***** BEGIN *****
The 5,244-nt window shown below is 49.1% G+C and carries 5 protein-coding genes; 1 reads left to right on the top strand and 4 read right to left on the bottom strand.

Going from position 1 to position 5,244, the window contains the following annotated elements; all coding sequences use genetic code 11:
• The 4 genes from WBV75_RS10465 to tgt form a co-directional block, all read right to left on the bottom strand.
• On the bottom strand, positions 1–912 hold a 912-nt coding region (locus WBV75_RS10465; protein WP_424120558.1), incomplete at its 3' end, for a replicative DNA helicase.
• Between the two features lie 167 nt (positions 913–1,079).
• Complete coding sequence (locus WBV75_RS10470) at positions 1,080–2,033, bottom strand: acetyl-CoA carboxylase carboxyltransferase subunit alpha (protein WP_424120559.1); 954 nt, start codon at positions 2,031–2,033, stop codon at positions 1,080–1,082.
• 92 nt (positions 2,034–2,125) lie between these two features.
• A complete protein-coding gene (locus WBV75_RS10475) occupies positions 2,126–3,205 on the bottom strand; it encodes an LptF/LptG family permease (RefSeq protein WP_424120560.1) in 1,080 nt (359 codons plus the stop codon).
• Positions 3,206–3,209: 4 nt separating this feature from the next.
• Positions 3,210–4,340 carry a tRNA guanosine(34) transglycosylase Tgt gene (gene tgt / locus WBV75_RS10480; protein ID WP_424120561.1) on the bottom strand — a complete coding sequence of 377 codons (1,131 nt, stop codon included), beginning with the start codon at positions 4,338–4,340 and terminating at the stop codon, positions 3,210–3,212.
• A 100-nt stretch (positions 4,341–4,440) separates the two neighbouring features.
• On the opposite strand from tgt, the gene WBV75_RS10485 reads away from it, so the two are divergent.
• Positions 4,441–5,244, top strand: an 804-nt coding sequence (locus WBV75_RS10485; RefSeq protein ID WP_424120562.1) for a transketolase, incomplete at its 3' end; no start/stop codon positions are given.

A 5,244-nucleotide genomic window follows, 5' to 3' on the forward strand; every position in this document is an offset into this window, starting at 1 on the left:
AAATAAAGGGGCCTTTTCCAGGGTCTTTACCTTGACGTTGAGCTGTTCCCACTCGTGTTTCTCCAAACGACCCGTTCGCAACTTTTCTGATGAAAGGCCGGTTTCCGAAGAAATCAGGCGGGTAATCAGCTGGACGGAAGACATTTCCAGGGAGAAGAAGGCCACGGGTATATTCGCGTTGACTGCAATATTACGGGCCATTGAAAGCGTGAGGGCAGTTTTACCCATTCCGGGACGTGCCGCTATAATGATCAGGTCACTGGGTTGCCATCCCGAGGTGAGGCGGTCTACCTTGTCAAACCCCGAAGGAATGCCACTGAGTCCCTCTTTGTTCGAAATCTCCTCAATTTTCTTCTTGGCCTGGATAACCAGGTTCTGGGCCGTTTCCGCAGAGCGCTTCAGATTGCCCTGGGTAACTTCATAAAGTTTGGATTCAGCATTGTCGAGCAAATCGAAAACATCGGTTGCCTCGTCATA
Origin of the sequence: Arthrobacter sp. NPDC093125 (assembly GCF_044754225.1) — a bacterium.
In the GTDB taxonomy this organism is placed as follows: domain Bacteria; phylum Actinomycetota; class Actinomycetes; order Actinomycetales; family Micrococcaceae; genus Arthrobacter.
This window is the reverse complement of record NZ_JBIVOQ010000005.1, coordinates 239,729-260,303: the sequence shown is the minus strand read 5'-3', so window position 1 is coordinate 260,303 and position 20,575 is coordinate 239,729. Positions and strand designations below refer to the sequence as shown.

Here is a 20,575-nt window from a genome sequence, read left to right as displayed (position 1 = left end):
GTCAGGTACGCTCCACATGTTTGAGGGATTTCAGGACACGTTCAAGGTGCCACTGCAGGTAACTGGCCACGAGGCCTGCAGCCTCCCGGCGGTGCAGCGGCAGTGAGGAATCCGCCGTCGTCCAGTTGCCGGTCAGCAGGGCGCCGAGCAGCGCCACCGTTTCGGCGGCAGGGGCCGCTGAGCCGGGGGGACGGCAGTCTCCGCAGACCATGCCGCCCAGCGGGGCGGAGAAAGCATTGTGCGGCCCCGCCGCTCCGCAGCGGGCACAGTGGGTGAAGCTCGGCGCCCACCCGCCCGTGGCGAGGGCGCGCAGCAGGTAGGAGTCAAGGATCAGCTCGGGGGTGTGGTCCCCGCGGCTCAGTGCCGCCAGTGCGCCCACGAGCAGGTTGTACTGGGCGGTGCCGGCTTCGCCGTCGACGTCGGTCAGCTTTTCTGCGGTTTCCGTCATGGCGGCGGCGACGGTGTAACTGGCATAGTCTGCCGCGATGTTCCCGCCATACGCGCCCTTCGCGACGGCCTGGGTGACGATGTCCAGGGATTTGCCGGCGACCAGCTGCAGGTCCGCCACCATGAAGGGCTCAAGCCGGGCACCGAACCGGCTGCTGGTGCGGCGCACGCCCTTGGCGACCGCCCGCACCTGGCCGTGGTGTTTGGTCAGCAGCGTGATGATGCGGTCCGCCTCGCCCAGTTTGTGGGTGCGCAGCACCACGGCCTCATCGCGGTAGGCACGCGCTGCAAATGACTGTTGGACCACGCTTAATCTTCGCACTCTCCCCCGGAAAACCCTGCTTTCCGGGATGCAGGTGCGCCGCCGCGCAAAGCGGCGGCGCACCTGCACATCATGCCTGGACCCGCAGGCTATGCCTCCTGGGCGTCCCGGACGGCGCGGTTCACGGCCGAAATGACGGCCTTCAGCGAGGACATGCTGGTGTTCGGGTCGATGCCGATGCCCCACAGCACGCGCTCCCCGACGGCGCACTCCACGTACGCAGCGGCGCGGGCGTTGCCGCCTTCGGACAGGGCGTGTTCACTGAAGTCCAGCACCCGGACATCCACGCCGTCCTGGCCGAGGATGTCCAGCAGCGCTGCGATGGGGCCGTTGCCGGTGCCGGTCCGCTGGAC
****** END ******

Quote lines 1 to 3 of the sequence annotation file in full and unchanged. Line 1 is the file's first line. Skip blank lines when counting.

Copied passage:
The 5,244-nt window shown below is 49.1% G+C and carries 5 protein-coding genes; 1 reads left to right on the top strand and 4 read right to left on the bottom strand.

Going from position 1 to position 5,244, the window contains the following annotated elements; all coding sequences use genetic code 11:
• The 4 genes from WBV75_RS10465 to tgt form a co-directional block, all read right to left on the bottom strand.